The dunal and ridge-and-swale wetlands found at Kohler-Andrae Lakeshore are considered one of the rarest ecosystems in the State of Wisconsin. Naturalist Jim Buchholz, who served as park superintendent at Kohler-Andrae for 25 years and knows the area intimately, points out that not only migrating birds are in danger of losing this habitat. Kohler’s plan calls for razing 50% of the trees and shrubs on their property, including “nearly untouched, mature woodlands of white pine, beech, and rare Lake Michigan hardwood,” Buchholz wrote in public comments to the DNR. That will impact birds who reside in the area year round.
Buchholz is particularly worried about the whippoorwill. “They used to be more common, but they’re declining in a big way all over the nation, especially in Wisconsin,” Buchholz told a group from Sierra Club’s Wisconsin Loves Parks initiative during a tour of the Kohler-Andrae dunes. “They [the whippoorwill] nest on the ground, so they like brushy areas, woodland areas with brush,” Buchholz said. The plants at Kohler-Andrae Lakeshore, which include Creeping Juniper, marrum/beach grass, Dune Cherry, wheat grass, and sand reed grass, stabilize the spectacular dunes that formed 14,000 years ago when the Wisconsin glacier carved out Lake Michigan. Some of these plants are listed as threatened or endangered, Buchholz says. The area isis home to 11 endangered, threatened and species of concern, including both birds, reptiles, and rare grasslands.
Kohler-Andrae Lakeshore is an area of dramatic natural beauty, which, evidently, is why Kohler wants to develop it into a golf course. The company had to spend millions to turn Whistling Straits, where the 2021 Ryder Cup will be held, into something special. Today Kohler promotes Whistling Straits as “windswept terrain . . . sculpted along two miles of Lake Michigan shoreline” – “sculpted” being the operative word.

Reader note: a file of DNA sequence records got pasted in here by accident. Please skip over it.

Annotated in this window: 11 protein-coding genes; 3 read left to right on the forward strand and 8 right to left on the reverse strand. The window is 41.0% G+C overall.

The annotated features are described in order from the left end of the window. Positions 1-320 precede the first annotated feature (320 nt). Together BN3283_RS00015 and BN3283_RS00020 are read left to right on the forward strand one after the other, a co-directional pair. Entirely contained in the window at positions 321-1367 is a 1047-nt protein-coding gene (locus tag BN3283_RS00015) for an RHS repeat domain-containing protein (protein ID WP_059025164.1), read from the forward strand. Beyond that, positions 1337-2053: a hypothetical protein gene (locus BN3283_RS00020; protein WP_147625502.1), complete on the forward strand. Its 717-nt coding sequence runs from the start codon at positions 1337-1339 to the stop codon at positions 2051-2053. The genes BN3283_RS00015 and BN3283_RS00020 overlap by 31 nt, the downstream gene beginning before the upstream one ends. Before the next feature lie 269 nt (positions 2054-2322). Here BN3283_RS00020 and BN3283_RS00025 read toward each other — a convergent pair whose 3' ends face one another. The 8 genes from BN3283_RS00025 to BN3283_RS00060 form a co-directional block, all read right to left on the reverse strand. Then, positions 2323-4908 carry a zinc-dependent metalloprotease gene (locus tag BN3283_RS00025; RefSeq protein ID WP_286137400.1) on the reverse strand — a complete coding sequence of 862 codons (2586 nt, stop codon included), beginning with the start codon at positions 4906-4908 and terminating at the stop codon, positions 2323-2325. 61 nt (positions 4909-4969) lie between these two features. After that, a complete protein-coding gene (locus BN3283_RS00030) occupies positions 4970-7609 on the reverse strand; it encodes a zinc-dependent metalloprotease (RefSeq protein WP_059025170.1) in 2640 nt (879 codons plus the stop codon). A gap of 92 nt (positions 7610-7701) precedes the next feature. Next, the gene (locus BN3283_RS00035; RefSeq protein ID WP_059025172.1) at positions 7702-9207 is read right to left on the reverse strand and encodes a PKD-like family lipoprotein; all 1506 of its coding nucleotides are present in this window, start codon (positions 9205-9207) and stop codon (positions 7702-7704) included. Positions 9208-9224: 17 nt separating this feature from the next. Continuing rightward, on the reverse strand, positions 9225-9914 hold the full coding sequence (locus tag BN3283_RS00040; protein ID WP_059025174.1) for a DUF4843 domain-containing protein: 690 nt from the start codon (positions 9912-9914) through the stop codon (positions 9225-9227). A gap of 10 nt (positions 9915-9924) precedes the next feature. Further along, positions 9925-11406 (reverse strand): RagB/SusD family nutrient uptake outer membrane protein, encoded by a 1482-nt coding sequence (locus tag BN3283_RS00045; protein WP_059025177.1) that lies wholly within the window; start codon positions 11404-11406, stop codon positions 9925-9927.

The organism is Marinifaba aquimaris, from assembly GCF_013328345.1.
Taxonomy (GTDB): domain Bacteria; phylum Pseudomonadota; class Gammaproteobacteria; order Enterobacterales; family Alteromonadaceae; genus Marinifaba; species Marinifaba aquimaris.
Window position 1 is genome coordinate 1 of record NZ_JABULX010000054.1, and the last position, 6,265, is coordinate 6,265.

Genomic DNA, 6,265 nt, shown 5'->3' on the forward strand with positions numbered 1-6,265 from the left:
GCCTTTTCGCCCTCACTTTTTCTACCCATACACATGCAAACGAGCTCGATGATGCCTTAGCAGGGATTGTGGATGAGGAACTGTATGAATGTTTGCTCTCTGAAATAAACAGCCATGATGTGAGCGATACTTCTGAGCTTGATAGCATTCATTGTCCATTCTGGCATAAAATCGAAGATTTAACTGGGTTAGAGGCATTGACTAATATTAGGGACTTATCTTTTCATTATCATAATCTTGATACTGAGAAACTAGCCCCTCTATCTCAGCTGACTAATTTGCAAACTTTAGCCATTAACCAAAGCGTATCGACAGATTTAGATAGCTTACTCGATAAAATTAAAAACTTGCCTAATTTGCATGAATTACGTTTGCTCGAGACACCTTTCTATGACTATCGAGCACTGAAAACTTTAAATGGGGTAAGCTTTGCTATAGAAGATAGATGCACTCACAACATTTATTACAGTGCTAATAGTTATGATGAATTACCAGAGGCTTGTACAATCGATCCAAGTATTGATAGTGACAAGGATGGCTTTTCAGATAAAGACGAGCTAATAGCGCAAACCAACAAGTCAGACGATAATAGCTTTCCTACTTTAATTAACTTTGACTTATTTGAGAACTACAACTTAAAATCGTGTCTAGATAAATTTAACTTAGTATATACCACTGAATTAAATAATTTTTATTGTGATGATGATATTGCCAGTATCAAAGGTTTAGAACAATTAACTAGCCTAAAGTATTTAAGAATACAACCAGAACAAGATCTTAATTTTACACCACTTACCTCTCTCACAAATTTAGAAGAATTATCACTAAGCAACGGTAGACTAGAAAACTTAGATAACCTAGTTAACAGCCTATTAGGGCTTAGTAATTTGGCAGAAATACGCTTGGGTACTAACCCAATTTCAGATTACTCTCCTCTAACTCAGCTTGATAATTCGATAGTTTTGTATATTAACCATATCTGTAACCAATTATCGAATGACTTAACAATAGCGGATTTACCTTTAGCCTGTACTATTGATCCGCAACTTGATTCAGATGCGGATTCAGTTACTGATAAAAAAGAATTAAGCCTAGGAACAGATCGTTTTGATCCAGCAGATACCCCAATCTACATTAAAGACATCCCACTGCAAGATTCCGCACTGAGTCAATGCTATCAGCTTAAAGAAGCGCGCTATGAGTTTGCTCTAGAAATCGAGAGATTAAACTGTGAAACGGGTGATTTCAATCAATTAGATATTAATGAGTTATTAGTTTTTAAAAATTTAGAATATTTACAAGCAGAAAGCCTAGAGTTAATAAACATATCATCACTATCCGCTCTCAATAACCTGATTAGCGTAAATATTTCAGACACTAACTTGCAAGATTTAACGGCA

Kohler-Andrae Lakeshore is already special. And Kohler has promised the Dye-hards, fans of golf course designer Pete Dye, that they will be thrilled with the new course, which Dye designed before his death in January 2020. Dye was known for making rich white guys feel like they’re experiencing wild nature when they’re really just out playing golf. Willis said the rare and beautiful landscape at Kohler-Andrae Lakeshore would be “integrated” with the greens of the proposed 18-hole course to create “views” for golfers.
The Kohler golf course plan includes the usual clubhouse, restaurant, and parking lots. But at the Plan Commission meeting on December 15, Willis made the extraordinary claim that 94% of the Kohler land would be preserved. Except that 94% of 247 acres is about 232 acres. Kohler is claiming it can built an 18-hole golf course, which would normally take about 180 acres, on just 15 acres. And it most likely doesn’t even have 247 acres left, due to the rapid erosion of the Lake Michigan shoreline. A marker that used to indicate the location of the 18th hole was 10 feet from shore when Kohler drafted its plan. Now the maker is right on the water line.
At its December 15 meeting, the Plan Commission brushed aside the public’s concerns, along with in-depth written comments by Wisconsin Society for Ornithology and Midwest Environmental Advocates. MEA pointed out that the Kohler plan is in violation of Sheboygan’s own ordinances on clear-cutting and wetland development. The plan commission unanimously granted Kohler’s CUP, pending resolution of all legal challenges and Kohler’s ability to obtain a new wetland mitigation permit, which is by no means a foregone conclusion. And yet the company persists.
Wisconsin’s executive branch changed from Republican to Democrat during the course of this legal fracas, and Democrat Josh Kaul replaced conservative Brad Shimmel as Wisconsin’s attorney general. Under Kaul, the Wisconsin Department of Justice has filed an amicus brief supporting Kohler in its petition for review of the Court of Appeals ruling, asserting that the appeals court based its ruling on “a nearly boundless conception” of the environmental interests of state residents. Kaul’s brief explicitly calls for a reversal of the Court of Appeals decision that gave the Friends – and by extension, the people of Wisconsin – standing in the case.
It is a shame that Kaul couldn’t have found a more suitable matter on which to take this stand. And it’s an even greater shame that Kohler Company, which already has 36-hole golf courses at the American Club, Blackwolf Run, Whistling Straits, and the Inn at Woodlake in Kohler, won’t back down from building this course, which is an assault on a critical wild area that should be conserved. The people of Wisconsin need our state parks, intact wild lands, and carbon sequestering forests a lot more than we need more chemical-saturated golf courses.